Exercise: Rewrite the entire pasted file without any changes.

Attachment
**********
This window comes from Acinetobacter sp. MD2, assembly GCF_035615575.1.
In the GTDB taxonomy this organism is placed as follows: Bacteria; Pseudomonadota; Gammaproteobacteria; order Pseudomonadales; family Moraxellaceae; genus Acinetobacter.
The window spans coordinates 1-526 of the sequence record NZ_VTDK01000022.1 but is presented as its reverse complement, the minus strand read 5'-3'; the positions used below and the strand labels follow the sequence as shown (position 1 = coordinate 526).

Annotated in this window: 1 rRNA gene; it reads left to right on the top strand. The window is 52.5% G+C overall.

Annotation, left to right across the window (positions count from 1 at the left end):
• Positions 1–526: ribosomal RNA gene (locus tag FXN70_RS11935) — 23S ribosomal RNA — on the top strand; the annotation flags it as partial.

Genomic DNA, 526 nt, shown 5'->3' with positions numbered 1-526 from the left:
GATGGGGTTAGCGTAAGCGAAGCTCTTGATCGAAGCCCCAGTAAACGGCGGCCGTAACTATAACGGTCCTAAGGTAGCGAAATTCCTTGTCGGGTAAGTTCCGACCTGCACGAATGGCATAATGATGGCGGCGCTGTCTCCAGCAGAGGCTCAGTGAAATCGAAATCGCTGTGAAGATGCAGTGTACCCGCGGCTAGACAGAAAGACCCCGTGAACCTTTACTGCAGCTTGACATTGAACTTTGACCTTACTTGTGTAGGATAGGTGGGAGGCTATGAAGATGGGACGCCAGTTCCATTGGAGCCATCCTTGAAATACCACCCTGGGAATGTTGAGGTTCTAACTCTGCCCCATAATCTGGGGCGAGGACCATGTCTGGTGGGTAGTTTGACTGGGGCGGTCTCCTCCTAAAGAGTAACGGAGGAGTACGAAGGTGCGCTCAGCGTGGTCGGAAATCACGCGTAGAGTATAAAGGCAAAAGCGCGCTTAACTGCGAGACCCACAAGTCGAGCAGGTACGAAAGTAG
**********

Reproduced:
This window comes from Acinetobacter sp. MD2, assembly GCF_035615575.1.
In the GTDB taxonomy this organism is placed as follows: Bacteria; Pseudomonadota; Gammaproteobacteria; order Pseudomonadales; family Moraxellaceae; genus Acinetobacter.
The window spans coordinates 1-526 of the sequence record NZ_VTDK01000022.1 but is presented as its reverse complement, the minus strand read 5'-3'; the positions used below and the strand labels follow the sequence as shown (position 1 = coordinate 526).

Annotated in this window: 1 rRNA gene; it reads left to right on the top strand. The window is 52.5% G+C overall.

Annotation, left to right across the window (positions count from 1 at the left end):
• Positions 1–526: ribosomal RNA gene (locus tag FXN70_RS11935) — 23S ribosomal RNA — on the top strand; the annotation flags it as partial.

Genomic DNA, 526 nt, shown 5'->3' with positions numbered 1-526 from the left:
GATGGGGTTAGCGTAAGCGAAGCTCTTGATCGAAGCCCCAGTAAACGGCGGCCGTAACTATAACGGTCCTAAGGTAGCGAAATTCCTTGTCGGGTAAGTTCCGACCTGCACGAATGGCATAATGATGGCGGCGCTGTCTCCAGCAGAGGCTCAGTGAAATCGAAATCGCTGTGAAGATGCAGTGTACCCGCGGCTAGACAGAAAGACCCCGTGAACCTTTACTGCAGCTTGACATTGAACTTTGACCTTACTTGTGTAGGATAGGTGGGAGGCTATGAAGATGGGACGCCAGTTCCATTGGAGCCATCCTTGAAATACCACCCTGGGAATGTTGAGGTTCTAACTCTGCCCCATAATCTGGGGCGAGGACCATGTCTGGTGGGTAGTTTGACTGGGGCGGTCTCCTCCTAAAGAGTAACGGAGGAGTACGAAGGTGCGCTCAGCGTGGTCGGAAATCACGCGTAGAGTATAAAGGCAAAAGCGCGCTTAACTGCGAGACCCACAAGTCGAGCAGGTACGAAAGTAG